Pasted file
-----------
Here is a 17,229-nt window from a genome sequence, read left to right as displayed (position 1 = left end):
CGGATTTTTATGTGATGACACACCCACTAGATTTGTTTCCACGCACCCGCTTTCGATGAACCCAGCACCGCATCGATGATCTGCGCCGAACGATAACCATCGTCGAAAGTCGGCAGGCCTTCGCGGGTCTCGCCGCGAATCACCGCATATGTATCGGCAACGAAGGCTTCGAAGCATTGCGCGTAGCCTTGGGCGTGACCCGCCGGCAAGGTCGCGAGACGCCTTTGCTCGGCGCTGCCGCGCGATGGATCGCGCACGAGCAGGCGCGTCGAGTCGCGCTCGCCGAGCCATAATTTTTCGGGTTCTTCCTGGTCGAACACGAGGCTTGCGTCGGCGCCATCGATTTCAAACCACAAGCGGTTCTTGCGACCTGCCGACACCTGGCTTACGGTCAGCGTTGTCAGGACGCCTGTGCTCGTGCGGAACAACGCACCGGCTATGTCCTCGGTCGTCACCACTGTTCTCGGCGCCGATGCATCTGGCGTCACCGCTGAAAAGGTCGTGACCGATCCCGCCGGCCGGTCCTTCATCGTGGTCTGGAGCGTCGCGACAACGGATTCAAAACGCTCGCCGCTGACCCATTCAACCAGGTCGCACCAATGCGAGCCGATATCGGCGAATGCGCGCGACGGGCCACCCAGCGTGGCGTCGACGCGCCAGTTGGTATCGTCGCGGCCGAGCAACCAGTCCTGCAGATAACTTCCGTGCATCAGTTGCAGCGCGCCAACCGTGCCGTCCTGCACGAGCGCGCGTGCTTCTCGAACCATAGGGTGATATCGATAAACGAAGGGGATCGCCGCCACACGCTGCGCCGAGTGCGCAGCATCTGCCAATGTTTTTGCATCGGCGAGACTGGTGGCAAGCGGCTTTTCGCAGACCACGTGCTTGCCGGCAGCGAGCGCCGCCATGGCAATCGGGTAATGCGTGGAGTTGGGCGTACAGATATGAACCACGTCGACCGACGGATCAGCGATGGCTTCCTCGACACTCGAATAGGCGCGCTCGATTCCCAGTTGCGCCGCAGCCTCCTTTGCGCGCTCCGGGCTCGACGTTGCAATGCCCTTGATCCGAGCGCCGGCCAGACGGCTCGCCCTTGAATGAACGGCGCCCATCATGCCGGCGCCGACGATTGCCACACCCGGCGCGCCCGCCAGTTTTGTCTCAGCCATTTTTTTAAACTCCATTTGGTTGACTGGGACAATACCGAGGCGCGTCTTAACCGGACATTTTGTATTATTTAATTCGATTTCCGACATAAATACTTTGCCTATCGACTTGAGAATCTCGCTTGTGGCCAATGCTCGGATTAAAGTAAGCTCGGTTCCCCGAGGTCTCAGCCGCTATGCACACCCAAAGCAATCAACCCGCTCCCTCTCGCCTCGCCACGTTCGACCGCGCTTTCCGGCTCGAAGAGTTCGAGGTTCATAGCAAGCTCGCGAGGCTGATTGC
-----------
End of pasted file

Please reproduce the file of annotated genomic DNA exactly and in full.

Here is a 17,229-nt window from a genome sequence, read left to right as displayed (position 1 = left end):
CGGATTTTTATGTGATGACACACCCACTAGATTTGTTTCCACGCACCCGCTTTCGATGAACCCAGCACCGCATCGATGATCTGCGCCGAACGATAACCATCGTCGAAAGTCGGCAGGCCTTCGCGGGTCTCGCCGCGAATCACCGCATATGTATCGGCAACGAAGGCTTCGAAGCATTGCGCGTAGCCTTGGGCGTGACCCGCCGGCAAGGTCGCGAGACGCCTTTGCTCGGCGCTGCCGCGCGATGGATCGCGCACGAGCAGGCGCGTCGAGTCGCGCTCGCCGAGCCATAATTTTTCGGGTTCTTCCTGGTCGAACACGAGGCTTGCGTCGGCGCCATCGATTTCAAACCACAAGCGGTTCTTGCGACCTGCCGACACCTGGCTTACGGTCAGCGTTGTCAGGACGCCTGTGCTCGTGCGGAACAACGCACCGGCTATGTCCTCGGTCGTCACCACTGTTCTCGGCGCCGATGCATCTGGCGTCACCGCTGAAAAGGTCGTGACCGATCCCGCCGGCCGGTCCTTCATCGTGGTCTGGAGCGTCGCGACAACGGATTCAAAACGCTCGCCGCTGACCCATTCAACCAGGTCGCACCAATGCGAGCCGATATCGGCGAATGCGCGCGACGGGCCACCCAGCGTGGCGTCGACGCGCCAGTTGGTATCGTCGCGGCCGAGCAACCAGTCCTGCAGATAACTTCCGTGCATCAGTTGCAGCGCGCCAACCGTGCCGTCCTGCACGAGCGCGCGTGCTTCTCGAACCATAGGGTGATATCGATAAACGAAGGGGATCGCCGCCACACGCTGCGCCGAGTGCGCAGCATCTGCCAATGTTTTTGCATCGGCGAGACTGGTGGCAAGCGGCTTTTCGCAGACCACGTGCTTGCCGGCAGCGAGCGCCGCCATGGCAATCGGGTAATGCGTGGAGTTGGGCGTACAGATATGAACCACGTCGACCGACGGATCAGCGATGGCTTCCTCGACACTCGAATAGGCGCGCTCGATTCCCAGTTGCGCCGCAGCCTCCTTTGCGCGCTCCGGGCTCGACGTTGCAATGCCCTTGATCCGAGCGCCGGCCAGACGGCTCGCCCTTGAATGAACGGCGCCCATCATGCCGGCGCCGACGATTGCCACACCCGGCGCGCCCGCCAGTTTTGTCTCAGCCATTTTTTTAAACTCCATTTGGTTGACTGGGACAATACCGAGGCGCGTCTTAACCGGACATTTTGTATTATTTAATTCGATTTCCGACATAAATACTTTGCCTATCGACTTGAGAATCTCGCTTGTGGCCAATGCTCGGATTAAAGTAAGCTCGGTTCCCCGAGGTCTCAGCCGCTATGCACACCCAAAGCAATCAACCCGCTCCCTCTCGCCTCGCCACGTTCGACCGCGCTTTCCGGCTCGAAGAGTTCGAGGTTCATAGCAAGCTCGCGAGGCTGATTGC